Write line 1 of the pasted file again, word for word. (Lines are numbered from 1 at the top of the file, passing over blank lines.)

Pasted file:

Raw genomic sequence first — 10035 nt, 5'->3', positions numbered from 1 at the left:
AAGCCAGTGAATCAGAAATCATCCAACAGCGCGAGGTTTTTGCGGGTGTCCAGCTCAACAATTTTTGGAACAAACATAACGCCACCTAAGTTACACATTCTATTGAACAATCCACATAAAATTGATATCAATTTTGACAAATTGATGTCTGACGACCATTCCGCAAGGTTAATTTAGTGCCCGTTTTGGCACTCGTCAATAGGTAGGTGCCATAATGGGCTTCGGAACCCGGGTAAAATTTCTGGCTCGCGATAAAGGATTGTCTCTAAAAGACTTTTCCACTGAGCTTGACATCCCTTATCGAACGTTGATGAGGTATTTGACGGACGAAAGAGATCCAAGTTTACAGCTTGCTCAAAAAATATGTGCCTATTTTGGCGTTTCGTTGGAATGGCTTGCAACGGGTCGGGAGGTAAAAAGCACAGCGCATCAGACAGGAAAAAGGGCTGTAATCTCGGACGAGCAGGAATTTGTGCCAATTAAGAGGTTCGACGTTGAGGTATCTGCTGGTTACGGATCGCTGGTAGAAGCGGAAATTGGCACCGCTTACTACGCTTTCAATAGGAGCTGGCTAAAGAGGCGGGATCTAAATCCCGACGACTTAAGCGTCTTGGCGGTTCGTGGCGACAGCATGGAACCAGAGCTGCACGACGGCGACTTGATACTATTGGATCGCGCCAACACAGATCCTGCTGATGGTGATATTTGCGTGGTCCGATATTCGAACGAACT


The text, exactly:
Raw genomic sequence first — 10035 nt, 5'->3', positions numbered from 1 at the left: